She recently released The Big Sky Bounty Cookbook-Local Ingredients and Rustic Recipes with Arcadia Publishing and The History Press as a part of their American Palate series with Chef Barrie Boulds this summer, and her first non-fiction children’s picture book, Moose Shoes, was released in 2007.

Jean is Colorado State University-Journalism alumni, and has been a freelance writer and weekly columnist for 12 years with Western Ag Reporter covering a host of topics. Her weekly children’s column is called Life on the Ranch with Banjo celebrated 10 years this past spring, and some of her feature articles can be found published in Distinctly Montana magazine and Raised in the West Magazine.

Jean lives near the Beartooth Mountains in scenic southern Montana on her small farm with her husband, four children, and a host of animals knocking at her door, all of whom give her lots of fuel for all her writing.

 Facebook, Intstagram,  Twitter,  Jeanpetersen.com

So You Want to Write a Devotional Book?

by Shirley Crowder

The Devotional Writer

Before we can look at writing a devotional book, we must first think about the writer. There is one imperative foundational spiritual aspect to writing a devotional book—a consistently growing relationship with Jesus Christ. The depth of that relationship depends upon your communication with God.

Your walk with Christ and your understanding of His Word is strengthened through a powerful prayer life. Your prayer time is rich as you communicate with your Savior. It’s a two-way communication—you talk with God and He talks with you, primarily through His Word. So, a Christ-follower must regularly engage in reading, studying, memorizing, meditating, and contemplating upon God’s Word—being a student of the Word. This means you are digging deep into passages by studying other places in the Bible that speak of the same topic, reading and listening to sermons, teaching, blogs, articles, commentaries, etc.

As the Holy Spirit is teaching you the Word you are also learning to apply that Word in your life. It is upon this foundation of truth that you begin to recognize biblical truth and insights in and through everything you observe.

Gather Ideas

My co-writing friend, Harriet E. Michael, and I talk about “thinking devotionally” which means that as we go about our lives, we see biblical truths in the things we observe and hear. These spark ideas for devotionals, so we get these ideas jotted down quickly.

Look-up stickyThese can be handwritten or typed notes or even voice memos to yourself. I also keep a prayer journal and sermon/Bible study notes from which many of my devotionals come.

These don’t have to be written in complete grammatically-correct sentences. Bullet points or phrases that record enough of what you saw and thought of will jog your memory later on.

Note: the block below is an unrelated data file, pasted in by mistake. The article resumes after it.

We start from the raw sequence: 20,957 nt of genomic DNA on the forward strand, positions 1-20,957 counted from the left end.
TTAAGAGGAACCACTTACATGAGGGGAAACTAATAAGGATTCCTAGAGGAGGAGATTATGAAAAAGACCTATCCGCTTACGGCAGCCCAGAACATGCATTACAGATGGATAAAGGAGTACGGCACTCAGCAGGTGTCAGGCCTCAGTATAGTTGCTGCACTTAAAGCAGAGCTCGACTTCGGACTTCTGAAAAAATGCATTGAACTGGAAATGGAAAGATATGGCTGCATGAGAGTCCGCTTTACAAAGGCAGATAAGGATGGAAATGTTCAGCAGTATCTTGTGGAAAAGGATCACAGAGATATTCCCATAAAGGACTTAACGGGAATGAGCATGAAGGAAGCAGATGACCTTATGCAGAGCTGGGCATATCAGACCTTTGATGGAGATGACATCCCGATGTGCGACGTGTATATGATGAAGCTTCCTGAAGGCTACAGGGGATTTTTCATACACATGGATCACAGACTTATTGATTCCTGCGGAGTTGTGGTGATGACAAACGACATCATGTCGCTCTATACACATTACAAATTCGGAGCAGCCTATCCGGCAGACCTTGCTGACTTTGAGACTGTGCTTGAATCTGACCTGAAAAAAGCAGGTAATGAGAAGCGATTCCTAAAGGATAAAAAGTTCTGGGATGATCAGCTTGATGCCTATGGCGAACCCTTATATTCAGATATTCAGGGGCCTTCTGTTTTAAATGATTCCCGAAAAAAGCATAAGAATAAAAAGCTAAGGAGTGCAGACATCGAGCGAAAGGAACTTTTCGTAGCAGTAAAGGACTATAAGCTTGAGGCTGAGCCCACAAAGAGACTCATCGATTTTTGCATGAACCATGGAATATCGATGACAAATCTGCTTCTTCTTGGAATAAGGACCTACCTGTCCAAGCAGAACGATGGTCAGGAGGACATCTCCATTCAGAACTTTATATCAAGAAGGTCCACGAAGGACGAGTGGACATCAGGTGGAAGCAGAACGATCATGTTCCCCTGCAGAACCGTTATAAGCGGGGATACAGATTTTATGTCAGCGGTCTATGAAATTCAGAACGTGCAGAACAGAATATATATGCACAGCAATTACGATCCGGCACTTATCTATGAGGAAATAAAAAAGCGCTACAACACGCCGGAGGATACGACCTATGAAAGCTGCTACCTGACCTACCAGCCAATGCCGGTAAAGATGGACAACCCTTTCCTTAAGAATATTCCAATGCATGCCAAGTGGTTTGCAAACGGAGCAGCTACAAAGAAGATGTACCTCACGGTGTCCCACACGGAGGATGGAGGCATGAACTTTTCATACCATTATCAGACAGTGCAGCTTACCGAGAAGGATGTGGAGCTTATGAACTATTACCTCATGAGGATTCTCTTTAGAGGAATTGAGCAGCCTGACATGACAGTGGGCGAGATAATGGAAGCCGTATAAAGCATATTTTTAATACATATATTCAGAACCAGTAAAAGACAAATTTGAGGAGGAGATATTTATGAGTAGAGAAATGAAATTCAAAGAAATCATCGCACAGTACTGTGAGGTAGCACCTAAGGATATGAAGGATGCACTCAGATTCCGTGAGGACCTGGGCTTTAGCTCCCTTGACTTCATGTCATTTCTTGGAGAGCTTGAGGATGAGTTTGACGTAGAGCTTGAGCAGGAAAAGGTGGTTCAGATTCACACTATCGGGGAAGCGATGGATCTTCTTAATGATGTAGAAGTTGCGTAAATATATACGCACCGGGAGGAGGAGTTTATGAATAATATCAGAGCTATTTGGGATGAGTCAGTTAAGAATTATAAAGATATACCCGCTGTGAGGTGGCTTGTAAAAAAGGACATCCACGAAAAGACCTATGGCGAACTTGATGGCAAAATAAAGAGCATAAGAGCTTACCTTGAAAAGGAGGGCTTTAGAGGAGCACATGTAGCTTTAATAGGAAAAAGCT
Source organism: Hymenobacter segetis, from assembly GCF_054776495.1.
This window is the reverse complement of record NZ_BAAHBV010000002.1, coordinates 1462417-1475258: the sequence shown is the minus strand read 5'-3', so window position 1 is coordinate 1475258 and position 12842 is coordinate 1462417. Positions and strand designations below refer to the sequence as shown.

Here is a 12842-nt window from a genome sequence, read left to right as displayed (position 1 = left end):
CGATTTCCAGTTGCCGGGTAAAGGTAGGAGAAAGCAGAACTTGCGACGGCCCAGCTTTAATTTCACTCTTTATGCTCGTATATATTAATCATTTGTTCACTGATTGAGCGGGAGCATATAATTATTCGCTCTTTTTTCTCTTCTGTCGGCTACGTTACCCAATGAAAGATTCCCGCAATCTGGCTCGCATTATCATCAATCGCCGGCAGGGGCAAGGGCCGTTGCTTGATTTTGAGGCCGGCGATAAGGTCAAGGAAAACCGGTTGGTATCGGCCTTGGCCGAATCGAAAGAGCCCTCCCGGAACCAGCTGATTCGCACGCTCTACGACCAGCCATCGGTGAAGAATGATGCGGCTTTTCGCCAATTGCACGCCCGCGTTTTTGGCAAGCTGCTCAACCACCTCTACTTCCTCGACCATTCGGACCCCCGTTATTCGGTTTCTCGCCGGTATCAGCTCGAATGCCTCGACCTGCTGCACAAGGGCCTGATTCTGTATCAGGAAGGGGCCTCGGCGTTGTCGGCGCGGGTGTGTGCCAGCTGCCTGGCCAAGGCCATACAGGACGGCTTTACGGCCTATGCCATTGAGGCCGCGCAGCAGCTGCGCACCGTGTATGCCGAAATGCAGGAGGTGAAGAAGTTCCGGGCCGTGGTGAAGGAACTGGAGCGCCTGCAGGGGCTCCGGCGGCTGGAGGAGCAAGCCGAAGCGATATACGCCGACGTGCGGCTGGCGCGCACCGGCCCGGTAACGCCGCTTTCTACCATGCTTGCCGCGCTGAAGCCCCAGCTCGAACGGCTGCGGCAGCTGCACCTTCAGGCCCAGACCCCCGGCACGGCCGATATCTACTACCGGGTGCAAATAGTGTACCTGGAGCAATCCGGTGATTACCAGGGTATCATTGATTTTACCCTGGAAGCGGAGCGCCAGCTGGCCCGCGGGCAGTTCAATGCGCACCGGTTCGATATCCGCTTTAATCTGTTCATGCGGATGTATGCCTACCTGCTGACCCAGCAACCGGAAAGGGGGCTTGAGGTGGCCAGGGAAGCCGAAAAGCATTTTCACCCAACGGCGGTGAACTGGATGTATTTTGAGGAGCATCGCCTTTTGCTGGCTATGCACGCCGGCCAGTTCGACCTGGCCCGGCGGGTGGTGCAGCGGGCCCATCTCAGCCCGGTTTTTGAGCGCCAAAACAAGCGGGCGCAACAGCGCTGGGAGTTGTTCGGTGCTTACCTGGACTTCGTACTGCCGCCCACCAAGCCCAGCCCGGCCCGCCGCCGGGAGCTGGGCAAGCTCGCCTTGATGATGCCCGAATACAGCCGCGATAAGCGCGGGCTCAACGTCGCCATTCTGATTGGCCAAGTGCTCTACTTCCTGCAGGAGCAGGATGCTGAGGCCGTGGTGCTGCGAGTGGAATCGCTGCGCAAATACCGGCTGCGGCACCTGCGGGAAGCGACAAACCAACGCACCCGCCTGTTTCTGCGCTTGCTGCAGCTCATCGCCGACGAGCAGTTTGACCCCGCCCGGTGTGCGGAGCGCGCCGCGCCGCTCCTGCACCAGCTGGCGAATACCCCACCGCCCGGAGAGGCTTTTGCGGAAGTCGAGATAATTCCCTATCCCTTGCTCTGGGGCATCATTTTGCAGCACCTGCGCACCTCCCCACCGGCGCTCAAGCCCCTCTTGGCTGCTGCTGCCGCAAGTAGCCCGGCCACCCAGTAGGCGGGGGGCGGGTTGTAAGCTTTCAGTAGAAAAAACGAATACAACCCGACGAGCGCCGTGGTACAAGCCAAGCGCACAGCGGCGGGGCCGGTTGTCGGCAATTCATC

My Approach

Pray! Choose a topic. It can be narrow, such as: Advent Meditations; or it can be broader, “New Beginnings.” Some devotionals take one specific passage, Psalm 23, for instance.

Pray! Decide how many devotions will be in your book. Some are 30 days, 365 days, and everything in between.

Pray! Determine the length. Most suggestions I’ve seen tell you to keep it between 250-500 words per piece. The devotionals in the books I have written are between 600-900 words per devotional.

Pray! Choose the audience to whom you want to write. Devotionals written specifically for single women are different from those written specifically for married women.

Pray! Sometimes a Scripture passage comes to mind before the specific devotional thought. Sometimes the biblical truth comes to mind with the devotional thought and I discover the right passage in my study. I do a biblical study of the topic, making notes of passages and their meanings and applications. It is imperative that you do a thorough study of all Scripture passages you use so that you are not taking things out of context or misquoting the passage. Make sure you note the version of Scripture you are quoting.

Pray! Remember to give credit to the appropriate resource for quoted material.

Pray! Start writing. Don’t edit and rewrite, just get your thoughts down first. Then go back for edits and rewrites. When all the devotionals for one book are completed, I like to lay the manuscript aside for several weeks. Then, I read it again with fresher eyes.

Structure

I suggest you go to a bookstore or library and look at devotional books to get an idea of a format/structure you like. Keep in mind that traditional publishing houses often have a format/structure they want you to follow.

Most devotionals follow a basic structure:

Scripture Passage/Verse
Be sure the wording matches the version you want to quote and make certain you follow the grammar, punctuation, and capitalization for that version.

Devotional Thought
This is something that helps the reader connect and apply the Scripture Passage/Verse. Don’t try to copy someone else’s writing style—let your personality come through, as frightening a thought as that may be😊. I often teach/talk aloud through the devotional thought which helps me choose the words I use in writing it.

Prayer
Include in the prayer aspects of thanksgiving and petition that related to the devotional.

Thought for the Day/Action Point
What do you want them to think about during the day? What do you want them to do as a result of the Holy Spirit’s work in their heart through the Scripture and your words?